One of the most influential voices in photography today, Papageorge has been the Walker Evans Professor of Photography at the Yale University School of Art since 1979.

He will be in conversation tomorrow with photographer John Pilson at the Aperture Gallery. More details here.

Papageorge took a few moments to speak with us on the eve of his book release.

 

AC: How do you describe your personality?
TP: Attic.

What is your definition of happiness?
Birdsong. Or Louis Armstrong’s fanfare and solo in “West End Blues.”

Name your greatest hero.
Mozart, for writing The Requiem, The Magic Flute, and his clarinet concerto in the last year of his short life.

Your greatest achievement as an artist so far?
To remain an artist so far.

The greatest challenge you’ve faced as an artist?
To call myself an artist (as I did in the previous response) and not a photographer.

Your greatest personal achievement?
Being Theo’s father.

The biggest life lesson you’ve learned so far?
That life is the thing in front of you, there, immensely larger than the lesson it might seem to promise but, in my experience, withholds.

If you weren’t a photographer, what would you be?
The timpanist for a small-city orchestra who, in his off-hours, writes poetry in strict rhyme.

Your favorite photograph?
Read Core Curriculum.

Your favorite new (or emerging) artist?
Roberto Bolaño. A Chilean writer, actually. And dead since 2003. But the most exciting artist I’ve encountered in the past five-ten years.

Your favorite photography exhibit of all time?
The one I most learned from was the 1968 Brassaï exhibition at the Museum of Modern Art. I just “got” it, at a particularly crucial moment in my development as a photographer, although I couldn’t have said then what it was that I got. Equally remarkable to me, though, in this new century, were the ICP exhibitions of Henri Cartier-Bresson’s “Scrapbook” [Henri Cartier-Bresson’s Scrapbook: Photographs, 1932–1946] and Garry Winogrand’s “1964” [Winogrand 1964].

Your favorite photo book ever?
The Decisive Moment, which I initially saw in 1962, a few months after I began to photograph, and, on the heels of that, The Americans, which I discovered in San Francisco shortly before I heard Robert Frank give his first public lecture at the museum there.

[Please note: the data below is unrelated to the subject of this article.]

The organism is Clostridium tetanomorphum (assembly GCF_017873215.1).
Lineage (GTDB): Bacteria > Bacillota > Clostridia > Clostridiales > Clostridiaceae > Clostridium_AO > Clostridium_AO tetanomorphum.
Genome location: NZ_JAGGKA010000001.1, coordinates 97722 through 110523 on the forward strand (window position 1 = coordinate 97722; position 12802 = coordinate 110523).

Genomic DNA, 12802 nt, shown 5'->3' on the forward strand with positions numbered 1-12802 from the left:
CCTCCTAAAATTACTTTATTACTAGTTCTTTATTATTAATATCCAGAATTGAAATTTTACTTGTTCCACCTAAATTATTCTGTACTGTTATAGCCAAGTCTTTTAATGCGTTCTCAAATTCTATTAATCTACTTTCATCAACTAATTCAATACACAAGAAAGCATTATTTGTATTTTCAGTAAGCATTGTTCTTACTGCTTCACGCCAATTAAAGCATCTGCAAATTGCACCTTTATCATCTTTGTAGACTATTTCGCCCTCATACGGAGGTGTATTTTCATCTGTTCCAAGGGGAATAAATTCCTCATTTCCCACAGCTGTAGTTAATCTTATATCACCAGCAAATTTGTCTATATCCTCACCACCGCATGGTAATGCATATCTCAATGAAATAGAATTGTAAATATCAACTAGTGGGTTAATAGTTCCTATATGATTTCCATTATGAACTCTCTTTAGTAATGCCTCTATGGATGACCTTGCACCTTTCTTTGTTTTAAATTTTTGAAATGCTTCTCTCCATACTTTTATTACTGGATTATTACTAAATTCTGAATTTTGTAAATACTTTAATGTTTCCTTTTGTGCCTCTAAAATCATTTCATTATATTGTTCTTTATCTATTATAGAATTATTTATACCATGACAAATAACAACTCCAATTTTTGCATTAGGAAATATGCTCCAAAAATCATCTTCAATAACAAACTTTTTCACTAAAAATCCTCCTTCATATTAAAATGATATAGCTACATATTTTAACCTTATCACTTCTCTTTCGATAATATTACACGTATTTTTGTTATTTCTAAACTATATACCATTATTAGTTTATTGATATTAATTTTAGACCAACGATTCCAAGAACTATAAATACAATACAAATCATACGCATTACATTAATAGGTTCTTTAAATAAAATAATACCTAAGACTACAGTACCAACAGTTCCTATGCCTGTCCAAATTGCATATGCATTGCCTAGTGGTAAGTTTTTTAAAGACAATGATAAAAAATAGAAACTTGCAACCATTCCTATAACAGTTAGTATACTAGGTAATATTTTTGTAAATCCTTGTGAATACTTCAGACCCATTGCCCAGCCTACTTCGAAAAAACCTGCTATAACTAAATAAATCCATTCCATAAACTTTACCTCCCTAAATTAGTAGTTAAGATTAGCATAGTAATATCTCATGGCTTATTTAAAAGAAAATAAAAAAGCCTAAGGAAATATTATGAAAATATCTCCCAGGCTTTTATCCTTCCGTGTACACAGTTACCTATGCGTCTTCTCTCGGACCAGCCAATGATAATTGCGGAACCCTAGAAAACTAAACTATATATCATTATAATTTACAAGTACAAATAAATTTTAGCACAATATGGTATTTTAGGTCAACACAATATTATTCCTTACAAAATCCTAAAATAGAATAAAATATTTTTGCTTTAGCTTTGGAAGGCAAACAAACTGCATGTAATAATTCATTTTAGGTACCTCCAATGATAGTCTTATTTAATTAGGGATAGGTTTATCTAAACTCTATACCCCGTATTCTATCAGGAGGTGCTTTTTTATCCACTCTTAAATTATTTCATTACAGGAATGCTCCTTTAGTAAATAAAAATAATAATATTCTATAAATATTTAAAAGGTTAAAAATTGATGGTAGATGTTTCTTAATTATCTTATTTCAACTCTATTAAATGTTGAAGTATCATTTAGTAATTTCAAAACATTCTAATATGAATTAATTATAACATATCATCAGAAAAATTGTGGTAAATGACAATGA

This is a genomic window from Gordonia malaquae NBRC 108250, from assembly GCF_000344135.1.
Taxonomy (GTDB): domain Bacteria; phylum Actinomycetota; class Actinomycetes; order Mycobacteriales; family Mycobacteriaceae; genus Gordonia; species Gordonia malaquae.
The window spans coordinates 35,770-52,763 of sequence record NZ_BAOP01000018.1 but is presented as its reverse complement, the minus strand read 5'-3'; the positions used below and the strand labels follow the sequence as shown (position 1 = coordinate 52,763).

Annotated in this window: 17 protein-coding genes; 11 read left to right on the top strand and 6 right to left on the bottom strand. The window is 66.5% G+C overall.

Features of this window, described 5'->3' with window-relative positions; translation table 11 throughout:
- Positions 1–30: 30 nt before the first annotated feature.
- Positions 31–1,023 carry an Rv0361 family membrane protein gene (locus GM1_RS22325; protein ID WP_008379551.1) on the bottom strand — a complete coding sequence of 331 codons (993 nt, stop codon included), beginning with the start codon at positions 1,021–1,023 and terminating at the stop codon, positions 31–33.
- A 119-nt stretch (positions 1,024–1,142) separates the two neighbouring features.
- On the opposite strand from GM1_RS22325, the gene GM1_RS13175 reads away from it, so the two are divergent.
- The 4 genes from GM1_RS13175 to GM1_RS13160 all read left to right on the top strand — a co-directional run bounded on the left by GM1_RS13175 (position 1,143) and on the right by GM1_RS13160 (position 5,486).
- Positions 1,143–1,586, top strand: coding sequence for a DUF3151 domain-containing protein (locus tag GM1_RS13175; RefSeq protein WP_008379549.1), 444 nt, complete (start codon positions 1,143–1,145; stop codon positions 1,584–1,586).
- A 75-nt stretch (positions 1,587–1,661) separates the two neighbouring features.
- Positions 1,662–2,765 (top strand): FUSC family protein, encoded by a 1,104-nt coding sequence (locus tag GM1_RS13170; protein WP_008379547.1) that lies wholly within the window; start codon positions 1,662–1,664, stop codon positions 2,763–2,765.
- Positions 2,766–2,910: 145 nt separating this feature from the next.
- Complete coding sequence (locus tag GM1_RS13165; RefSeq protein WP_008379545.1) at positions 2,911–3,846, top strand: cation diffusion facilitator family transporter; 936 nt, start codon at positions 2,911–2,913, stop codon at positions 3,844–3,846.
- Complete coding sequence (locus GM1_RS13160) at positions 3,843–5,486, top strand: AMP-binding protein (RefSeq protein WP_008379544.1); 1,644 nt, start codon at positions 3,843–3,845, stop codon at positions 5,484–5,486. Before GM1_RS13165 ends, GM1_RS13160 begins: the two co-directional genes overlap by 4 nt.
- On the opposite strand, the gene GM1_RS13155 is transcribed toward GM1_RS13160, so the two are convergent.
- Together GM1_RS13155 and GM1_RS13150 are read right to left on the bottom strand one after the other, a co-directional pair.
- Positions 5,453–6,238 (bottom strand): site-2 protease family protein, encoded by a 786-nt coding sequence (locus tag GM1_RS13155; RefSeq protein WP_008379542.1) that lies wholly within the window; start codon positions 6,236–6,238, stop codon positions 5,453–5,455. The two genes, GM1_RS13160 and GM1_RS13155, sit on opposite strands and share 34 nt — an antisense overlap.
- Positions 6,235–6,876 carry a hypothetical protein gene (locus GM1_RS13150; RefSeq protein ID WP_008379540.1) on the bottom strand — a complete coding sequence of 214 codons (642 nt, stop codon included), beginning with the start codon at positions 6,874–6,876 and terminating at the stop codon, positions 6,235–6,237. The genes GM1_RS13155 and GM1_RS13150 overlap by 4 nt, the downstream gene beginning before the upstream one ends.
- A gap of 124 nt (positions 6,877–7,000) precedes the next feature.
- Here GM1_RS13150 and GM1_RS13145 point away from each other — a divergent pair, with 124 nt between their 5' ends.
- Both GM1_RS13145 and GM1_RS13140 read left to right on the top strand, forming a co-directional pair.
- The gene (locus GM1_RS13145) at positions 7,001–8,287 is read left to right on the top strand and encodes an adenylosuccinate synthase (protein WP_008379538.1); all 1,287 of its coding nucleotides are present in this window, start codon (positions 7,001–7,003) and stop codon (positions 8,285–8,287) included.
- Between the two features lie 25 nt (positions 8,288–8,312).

Name a person—living or dead—you’d really like to meet.
Shakespeare, preferably after he’d given up writing for the stage. Among other things, I’d ask him why he stopped; how he filled his time and (great) mind; and who he’d name as a person—living or dead—he’d really like to meet.

Do you have a mentor?
Garry Winogrand was a mentor of mine, although what he taught me had as much to do with how to think and live (in the moment) as it did with making photographs.

The natural talent you’d like to be gifted with?
Organization.

For what fault do you have the most tolerance?
Disorganization.

Your favorite quality in a man?
The willingness to acknowledge pain.

What qualities do you appreciate most in friends?
Humor and a ready hand when the waiter brings the bill.

Your favorite motto?
“The best way out is always through.” —Robert Frost


Core Curriculum: Tod Papageorgeand John Pilson in Conversation

Core Curriculum: Writings on Photography is the long-awaited collection of essays, reviews, and lecturessome of which have gained a cult following from online postingsbyTod Papageorge, one of the most influential voices in photography today. get girls . buy here pay here car lots . As a photographer and the Walker Evans Professor of Photography at the Yale University School of Art, Papageorge has shaped the work and thought of generations of artist/photographers. At the same time, his critical writings have earned him a reputation as an unusually eloquent and illuminating guide to the work of many of the most important figures in twentieth-century photography.

Join us as Papageorge, one of the most influential voices in photography today, engages in conversation with photographerJohn Pilson. Book signing and reception to follow.

Wednesday, June 29, 6:30 pm

FREE

Aperture Gallery and Bookstore
547 West 27th Street, 4th Floor
New York, New York
(212) 505-5555

 

Photographer #316: Kathryn Parker Almanas

Kathryn Parker Almanas, 1981, USA, is a conceptual fine art photographer who also focuses on making collages. She received a BFA at the Massachusetts College of Art and an MFA at Yale University School of Art. Inspired by a personal experience with bodily illness, her work deals with the universal themes of corporeal existence, anxieties and phobias connected to the world of medicine. In her series Pre-Existing Condition she uses food as a stand-in for the body and its organs. Pastry, jellies and fruit juices become flesh and blood, creating abstract images of “the parts of ourselves both essential to our survival and responsible for our death.” In her earlier series Pastry Anatomy she “treated” various pastries as a surgeon or lab would. Her work has been exhibited throughout the USA. The following images come from the series Pre-Existing Condition, Spellato and Medical Interior.

Website: www.kathrynparkeralmanas.com